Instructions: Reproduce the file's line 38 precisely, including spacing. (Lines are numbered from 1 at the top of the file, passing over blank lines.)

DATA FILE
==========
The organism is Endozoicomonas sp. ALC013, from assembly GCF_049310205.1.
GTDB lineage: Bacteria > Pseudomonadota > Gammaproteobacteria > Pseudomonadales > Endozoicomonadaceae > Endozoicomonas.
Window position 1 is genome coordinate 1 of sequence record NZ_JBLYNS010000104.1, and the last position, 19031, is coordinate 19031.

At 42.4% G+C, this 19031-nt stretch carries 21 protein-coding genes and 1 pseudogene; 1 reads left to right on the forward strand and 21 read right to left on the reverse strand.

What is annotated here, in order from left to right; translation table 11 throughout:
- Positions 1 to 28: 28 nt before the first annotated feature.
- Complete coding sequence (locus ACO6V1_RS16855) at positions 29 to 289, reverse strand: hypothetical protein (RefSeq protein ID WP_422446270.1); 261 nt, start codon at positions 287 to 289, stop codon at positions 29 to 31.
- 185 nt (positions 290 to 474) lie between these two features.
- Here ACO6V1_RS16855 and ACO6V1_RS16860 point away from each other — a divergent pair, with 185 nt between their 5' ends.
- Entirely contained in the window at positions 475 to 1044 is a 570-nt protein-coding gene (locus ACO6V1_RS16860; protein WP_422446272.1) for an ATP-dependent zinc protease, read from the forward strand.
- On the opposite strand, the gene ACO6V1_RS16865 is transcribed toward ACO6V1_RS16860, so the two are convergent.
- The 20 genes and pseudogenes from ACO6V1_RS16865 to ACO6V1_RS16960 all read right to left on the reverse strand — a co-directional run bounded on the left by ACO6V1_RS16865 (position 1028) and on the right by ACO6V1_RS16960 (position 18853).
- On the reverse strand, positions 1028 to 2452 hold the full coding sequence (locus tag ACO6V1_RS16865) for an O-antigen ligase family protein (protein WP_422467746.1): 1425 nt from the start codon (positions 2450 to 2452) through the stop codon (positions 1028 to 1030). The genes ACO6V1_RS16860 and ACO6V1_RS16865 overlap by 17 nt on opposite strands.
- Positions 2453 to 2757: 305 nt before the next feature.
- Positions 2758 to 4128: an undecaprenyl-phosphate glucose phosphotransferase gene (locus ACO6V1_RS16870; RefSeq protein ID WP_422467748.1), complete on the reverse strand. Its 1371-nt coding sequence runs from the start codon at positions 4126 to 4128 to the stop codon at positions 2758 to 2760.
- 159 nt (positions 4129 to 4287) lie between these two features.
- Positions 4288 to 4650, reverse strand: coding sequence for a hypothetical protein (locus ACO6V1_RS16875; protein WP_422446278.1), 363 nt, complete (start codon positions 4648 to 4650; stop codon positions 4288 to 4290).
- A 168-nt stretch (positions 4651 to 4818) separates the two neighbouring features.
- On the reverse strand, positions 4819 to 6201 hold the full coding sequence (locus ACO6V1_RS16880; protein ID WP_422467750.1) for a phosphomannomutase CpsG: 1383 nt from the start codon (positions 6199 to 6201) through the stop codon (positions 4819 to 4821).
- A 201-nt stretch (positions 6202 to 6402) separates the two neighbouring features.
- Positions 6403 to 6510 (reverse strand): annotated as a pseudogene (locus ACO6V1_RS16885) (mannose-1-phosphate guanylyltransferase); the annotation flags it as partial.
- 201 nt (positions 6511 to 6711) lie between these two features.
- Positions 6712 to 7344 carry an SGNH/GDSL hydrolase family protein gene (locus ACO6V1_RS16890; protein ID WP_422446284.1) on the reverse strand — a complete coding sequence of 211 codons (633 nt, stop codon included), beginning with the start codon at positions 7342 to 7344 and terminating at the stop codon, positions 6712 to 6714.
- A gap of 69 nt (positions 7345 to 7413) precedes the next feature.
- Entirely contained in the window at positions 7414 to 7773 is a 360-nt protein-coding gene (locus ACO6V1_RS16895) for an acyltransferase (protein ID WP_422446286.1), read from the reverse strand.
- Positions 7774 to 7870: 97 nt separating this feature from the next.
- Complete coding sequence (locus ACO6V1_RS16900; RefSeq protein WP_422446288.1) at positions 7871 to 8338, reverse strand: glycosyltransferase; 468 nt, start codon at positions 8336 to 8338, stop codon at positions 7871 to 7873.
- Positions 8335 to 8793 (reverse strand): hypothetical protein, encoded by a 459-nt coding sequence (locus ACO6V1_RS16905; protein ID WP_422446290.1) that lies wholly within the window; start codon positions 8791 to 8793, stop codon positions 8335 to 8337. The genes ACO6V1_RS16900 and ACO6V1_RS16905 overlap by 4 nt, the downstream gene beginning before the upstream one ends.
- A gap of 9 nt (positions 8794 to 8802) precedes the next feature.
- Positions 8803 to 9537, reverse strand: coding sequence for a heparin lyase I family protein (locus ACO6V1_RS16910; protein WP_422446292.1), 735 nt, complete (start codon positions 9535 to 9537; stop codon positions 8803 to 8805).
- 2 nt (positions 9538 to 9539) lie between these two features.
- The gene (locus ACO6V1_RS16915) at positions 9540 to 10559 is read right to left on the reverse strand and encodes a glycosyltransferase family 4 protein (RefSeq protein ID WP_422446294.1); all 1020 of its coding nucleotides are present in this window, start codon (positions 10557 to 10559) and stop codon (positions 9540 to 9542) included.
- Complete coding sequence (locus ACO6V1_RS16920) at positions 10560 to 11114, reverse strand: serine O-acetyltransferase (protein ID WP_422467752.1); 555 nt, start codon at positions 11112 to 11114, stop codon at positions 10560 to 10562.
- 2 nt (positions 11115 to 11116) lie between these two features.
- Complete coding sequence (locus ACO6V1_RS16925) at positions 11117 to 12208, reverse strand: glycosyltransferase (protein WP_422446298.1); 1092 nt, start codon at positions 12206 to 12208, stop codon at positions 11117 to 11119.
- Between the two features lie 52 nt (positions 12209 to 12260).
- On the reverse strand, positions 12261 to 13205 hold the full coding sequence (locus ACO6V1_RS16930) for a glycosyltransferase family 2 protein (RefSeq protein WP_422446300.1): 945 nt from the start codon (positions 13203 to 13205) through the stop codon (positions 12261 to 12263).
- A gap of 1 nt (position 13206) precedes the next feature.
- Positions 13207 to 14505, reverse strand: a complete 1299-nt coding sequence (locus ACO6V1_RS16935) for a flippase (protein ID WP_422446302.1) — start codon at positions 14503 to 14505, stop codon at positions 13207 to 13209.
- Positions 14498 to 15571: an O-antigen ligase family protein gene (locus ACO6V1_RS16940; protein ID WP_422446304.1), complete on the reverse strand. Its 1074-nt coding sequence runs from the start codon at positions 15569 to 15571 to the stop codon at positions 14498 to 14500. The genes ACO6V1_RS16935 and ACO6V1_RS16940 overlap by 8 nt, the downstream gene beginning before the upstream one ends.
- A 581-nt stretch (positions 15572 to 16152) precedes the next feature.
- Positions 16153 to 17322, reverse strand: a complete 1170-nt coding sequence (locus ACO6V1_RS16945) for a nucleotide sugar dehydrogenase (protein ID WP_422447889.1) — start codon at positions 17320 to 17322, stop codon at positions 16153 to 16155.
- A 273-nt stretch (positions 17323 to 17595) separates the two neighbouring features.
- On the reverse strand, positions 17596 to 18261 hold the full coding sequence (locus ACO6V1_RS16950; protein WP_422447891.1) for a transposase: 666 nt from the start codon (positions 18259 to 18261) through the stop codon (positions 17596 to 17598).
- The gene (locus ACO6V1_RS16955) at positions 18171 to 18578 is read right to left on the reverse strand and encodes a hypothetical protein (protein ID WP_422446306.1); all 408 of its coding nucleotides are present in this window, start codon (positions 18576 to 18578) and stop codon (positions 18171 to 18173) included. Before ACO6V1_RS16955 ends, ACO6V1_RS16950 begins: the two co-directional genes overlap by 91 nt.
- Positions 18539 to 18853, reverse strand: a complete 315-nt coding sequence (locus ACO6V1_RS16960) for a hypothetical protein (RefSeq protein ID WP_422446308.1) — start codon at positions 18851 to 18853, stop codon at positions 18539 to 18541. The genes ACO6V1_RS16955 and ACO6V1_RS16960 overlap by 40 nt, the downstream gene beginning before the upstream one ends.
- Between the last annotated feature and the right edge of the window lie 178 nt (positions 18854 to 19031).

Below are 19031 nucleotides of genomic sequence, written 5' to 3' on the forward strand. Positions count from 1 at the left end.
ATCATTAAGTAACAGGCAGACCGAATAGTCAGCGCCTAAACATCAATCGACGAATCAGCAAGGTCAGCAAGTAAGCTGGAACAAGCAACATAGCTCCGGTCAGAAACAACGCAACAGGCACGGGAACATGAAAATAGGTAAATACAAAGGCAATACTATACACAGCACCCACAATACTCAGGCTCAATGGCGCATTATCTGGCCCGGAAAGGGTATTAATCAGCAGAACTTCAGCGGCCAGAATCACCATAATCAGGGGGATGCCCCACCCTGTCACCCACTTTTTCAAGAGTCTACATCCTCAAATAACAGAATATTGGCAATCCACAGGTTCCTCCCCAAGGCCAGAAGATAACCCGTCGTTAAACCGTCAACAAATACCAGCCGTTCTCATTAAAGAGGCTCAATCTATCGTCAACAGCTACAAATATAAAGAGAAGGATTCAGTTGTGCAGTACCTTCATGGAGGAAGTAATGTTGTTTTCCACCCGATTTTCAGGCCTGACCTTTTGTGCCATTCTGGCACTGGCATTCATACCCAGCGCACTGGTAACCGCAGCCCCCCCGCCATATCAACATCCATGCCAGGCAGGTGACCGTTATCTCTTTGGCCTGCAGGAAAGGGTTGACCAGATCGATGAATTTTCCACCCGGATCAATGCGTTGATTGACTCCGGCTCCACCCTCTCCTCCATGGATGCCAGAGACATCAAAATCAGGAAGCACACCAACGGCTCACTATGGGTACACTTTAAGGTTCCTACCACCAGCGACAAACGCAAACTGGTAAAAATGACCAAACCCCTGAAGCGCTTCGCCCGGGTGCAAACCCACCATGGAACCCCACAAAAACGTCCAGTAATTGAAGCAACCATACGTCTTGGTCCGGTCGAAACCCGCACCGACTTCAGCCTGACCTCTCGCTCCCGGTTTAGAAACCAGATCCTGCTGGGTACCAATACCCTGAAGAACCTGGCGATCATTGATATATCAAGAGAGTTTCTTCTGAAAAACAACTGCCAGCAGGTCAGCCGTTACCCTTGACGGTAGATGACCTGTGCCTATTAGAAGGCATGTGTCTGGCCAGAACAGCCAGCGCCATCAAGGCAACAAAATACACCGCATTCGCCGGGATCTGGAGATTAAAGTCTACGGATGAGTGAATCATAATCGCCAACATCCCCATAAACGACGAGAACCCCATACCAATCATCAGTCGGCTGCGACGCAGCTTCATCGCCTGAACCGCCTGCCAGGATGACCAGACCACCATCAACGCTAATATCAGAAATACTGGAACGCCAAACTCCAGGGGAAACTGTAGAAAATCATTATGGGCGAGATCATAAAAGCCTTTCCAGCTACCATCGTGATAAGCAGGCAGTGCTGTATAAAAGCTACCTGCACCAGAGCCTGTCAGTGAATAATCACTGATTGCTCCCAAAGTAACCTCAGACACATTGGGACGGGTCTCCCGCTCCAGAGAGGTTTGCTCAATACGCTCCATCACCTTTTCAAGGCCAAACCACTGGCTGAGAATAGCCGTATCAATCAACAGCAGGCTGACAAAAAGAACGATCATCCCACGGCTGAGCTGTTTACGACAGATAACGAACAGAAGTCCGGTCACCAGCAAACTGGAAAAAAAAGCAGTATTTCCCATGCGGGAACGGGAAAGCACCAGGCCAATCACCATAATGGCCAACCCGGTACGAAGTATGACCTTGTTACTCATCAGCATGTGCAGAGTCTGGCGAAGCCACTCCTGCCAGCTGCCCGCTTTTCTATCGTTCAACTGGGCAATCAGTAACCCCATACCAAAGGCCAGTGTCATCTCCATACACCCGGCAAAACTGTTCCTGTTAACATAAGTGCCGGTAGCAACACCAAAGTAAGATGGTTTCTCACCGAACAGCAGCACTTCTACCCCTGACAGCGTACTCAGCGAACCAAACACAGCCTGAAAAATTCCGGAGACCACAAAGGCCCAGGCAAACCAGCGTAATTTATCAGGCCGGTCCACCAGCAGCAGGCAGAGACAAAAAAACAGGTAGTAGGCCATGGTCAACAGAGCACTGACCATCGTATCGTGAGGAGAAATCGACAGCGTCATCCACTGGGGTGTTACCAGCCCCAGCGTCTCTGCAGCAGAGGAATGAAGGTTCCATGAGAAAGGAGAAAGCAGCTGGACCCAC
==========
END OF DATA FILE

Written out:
- A gap of 1 nt (position 13206) precedes the next feature.